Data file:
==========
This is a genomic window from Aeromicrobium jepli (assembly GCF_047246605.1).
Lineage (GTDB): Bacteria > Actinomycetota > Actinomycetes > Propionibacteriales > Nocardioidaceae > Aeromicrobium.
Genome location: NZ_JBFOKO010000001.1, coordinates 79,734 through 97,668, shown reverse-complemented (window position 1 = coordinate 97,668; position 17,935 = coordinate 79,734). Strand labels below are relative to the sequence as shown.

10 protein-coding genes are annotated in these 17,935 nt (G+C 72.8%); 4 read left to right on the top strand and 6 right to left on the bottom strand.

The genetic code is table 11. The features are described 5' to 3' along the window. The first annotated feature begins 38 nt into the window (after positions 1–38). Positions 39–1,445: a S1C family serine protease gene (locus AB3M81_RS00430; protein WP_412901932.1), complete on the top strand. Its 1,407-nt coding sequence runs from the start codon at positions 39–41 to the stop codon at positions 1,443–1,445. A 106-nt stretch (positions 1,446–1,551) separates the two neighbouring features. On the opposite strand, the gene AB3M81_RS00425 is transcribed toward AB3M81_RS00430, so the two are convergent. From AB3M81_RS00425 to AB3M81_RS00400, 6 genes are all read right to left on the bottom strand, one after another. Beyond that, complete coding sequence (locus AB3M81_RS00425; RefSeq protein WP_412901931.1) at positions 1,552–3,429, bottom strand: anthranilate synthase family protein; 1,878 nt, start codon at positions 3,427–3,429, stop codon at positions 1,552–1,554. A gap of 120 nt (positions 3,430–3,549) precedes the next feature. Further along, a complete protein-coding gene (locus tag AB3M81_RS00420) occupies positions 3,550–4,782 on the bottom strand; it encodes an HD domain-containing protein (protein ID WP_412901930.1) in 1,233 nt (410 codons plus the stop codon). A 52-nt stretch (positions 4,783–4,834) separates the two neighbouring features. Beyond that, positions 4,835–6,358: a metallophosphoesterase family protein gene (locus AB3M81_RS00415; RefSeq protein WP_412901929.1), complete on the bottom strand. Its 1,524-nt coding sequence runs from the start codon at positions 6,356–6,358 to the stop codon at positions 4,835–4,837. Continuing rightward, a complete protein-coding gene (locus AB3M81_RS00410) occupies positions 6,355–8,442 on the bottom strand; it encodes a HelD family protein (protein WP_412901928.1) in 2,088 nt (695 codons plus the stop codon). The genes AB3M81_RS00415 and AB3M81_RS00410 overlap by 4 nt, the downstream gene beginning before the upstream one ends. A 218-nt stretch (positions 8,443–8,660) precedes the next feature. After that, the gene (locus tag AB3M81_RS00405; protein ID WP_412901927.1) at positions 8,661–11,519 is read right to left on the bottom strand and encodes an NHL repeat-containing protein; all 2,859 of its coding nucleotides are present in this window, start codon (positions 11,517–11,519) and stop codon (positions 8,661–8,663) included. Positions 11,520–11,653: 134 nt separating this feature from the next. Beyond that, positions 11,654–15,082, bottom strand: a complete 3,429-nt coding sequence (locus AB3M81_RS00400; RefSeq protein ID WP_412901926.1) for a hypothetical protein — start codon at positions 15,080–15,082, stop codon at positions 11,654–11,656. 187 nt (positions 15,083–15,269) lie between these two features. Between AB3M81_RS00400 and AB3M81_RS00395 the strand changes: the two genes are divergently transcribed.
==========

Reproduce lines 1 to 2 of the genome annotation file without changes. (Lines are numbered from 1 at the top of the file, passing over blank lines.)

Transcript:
This is a genomic window from Aeromicrobium jepli (assembly GCF_047246605.1).
Lineage (GTDB): Bacteria > Actinomycetota > Actinomycetes > Propionibacteriales > Nocardioidaceae > Aeromicrobium.